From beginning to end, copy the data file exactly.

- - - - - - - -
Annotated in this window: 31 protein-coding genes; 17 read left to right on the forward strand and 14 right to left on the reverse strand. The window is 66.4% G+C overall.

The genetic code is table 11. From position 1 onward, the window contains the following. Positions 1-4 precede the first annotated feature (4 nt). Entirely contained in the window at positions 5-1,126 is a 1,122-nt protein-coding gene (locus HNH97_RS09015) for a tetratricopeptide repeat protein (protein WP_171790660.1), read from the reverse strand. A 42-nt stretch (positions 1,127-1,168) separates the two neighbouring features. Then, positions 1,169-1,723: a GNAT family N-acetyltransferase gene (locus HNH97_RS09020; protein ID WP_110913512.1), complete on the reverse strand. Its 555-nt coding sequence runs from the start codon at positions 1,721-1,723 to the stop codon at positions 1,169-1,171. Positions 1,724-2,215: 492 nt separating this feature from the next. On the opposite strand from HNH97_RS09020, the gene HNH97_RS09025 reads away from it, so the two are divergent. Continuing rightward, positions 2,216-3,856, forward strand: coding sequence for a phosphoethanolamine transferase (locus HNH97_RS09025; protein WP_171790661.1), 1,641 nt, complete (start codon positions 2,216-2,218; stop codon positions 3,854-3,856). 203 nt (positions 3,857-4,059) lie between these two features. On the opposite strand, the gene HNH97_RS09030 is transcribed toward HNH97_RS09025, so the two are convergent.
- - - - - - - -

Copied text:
Annotated in this window: 31 protein-coding genes; 17 read left to right on the forward strand and 14 right to left on the reverse strand. The window is 66.4% G+C overall.

The genetic code is table 11. From position 1 onward, the window contains the following. Positions 1-4 precede the first annotated feature (4 nt). Entirely contained in the window at positions 5-1,126 is a 1,122-nt protein-coding gene (locus HNH97_RS09015) for a tetratricopeptide repeat protein (protein WP_171790660.1), read from the reverse strand. A 42-nt stretch (positions 1,127-1,168) separates the two neighbouring features. Then, positions 1,169-1,723: a GNAT family N-acetyltransferase gene (locus HNH97_RS09020; protein ID WP_110913512.1), complete on the reverse strand. Its 555-nt coding sequence runs from the start codon at positions 1,721-1,723 to the stop codon at positions 1,169-1,171. Positions 1,724-2,215: 492 nt separating this feature from the next. On the opposite strand from HNH97_RS09020, the gene HNH97_RS09025 reads away from it, so the two are divergent. Continuing rightward, positions 2,216-3,856, forward strand: coding sequence for a phosphoethanolamine transferase (locus HNH97_RS09025; protein WP_171790661.1), 1,641 nt, complete (start codon positions 2,216-2,218; stop codon positions 3,854-3,856). 203 nt (positions 3,857-4,059) lie between these two features. On the opposite strand, the gene HNH97_RS09030 is transcribed toward HNH97_RS09025, so the two are convergent.